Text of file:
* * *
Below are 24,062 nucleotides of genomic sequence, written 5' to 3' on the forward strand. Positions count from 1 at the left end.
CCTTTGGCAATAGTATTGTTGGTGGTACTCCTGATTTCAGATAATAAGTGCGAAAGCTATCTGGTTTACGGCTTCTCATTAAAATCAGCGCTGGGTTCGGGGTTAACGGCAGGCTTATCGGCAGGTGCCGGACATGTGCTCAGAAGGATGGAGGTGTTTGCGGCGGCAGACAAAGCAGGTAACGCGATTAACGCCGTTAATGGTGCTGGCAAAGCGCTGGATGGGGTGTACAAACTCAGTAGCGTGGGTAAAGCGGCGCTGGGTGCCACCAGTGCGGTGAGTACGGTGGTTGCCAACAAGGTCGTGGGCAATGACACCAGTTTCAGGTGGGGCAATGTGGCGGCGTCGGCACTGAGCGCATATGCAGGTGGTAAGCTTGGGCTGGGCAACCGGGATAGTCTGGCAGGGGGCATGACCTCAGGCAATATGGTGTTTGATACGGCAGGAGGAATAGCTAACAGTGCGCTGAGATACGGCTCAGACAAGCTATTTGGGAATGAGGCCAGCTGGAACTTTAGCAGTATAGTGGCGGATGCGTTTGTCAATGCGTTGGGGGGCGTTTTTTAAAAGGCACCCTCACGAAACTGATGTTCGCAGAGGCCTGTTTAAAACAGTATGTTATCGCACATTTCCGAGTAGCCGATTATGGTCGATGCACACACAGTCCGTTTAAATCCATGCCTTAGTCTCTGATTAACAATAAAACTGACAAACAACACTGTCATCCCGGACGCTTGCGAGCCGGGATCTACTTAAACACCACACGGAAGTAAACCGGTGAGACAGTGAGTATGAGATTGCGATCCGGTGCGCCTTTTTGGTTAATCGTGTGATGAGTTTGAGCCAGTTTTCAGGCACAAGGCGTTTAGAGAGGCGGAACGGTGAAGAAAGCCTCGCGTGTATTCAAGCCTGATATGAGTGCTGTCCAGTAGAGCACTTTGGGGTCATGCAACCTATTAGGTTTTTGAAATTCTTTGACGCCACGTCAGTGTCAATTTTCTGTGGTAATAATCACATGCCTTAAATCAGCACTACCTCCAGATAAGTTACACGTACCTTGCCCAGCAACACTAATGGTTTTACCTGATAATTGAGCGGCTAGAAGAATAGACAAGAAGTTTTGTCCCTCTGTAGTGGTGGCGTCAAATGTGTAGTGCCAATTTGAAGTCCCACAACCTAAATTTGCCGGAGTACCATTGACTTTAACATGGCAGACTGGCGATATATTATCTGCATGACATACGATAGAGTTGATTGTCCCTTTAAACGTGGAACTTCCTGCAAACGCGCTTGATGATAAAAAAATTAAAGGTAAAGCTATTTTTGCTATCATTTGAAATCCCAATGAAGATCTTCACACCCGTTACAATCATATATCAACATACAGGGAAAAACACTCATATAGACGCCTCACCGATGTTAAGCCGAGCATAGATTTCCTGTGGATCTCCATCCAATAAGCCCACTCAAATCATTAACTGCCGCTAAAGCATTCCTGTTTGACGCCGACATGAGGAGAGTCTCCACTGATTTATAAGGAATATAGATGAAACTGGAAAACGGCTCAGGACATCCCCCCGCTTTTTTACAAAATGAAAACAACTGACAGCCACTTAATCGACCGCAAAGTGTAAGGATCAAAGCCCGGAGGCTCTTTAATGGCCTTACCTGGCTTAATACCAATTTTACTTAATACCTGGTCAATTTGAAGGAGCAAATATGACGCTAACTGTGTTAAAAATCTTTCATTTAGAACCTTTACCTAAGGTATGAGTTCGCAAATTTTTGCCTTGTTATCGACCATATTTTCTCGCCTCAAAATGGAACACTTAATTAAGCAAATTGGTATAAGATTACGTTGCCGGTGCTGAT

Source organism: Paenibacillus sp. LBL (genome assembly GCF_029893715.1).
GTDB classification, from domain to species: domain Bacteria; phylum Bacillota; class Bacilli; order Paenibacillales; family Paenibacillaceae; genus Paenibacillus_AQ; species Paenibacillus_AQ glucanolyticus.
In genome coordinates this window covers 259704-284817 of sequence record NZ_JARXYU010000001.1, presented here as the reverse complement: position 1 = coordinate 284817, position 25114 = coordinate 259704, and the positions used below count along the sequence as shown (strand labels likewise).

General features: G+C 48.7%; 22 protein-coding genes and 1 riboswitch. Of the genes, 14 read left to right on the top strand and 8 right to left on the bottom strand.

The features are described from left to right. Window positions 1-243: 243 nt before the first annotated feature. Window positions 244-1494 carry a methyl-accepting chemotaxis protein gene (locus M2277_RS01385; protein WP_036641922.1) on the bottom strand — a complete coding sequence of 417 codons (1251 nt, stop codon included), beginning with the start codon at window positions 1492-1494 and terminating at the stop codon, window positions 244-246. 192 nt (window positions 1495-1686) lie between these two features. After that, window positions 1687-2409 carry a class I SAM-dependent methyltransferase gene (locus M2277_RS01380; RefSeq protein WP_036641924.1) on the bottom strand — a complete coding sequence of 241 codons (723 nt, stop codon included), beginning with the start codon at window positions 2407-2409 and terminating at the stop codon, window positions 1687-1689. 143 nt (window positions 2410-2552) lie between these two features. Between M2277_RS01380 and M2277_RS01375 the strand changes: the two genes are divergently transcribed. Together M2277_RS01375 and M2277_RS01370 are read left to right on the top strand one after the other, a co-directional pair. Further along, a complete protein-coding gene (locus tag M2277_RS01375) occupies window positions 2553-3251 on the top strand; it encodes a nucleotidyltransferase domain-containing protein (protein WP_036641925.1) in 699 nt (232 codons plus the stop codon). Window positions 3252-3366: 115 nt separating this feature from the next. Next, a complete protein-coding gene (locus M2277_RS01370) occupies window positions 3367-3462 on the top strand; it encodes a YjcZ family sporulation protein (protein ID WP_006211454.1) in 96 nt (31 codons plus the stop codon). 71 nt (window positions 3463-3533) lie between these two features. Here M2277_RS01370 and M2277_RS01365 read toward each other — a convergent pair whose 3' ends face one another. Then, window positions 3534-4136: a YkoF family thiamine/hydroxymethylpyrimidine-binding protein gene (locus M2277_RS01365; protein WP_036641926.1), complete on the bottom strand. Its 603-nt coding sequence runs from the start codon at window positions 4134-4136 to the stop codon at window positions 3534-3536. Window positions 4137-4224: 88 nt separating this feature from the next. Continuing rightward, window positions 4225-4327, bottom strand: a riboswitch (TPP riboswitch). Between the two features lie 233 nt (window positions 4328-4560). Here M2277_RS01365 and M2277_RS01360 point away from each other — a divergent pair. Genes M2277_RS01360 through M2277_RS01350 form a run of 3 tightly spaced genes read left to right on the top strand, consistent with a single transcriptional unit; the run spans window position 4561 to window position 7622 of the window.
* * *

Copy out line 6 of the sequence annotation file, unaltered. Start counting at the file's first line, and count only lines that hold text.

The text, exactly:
General features: G+C 48.7%; 22 protein-coding genes and 1 riboswitch. Of the genes, 14 read left to right on the top strand and 8 right to left on the bottom strand.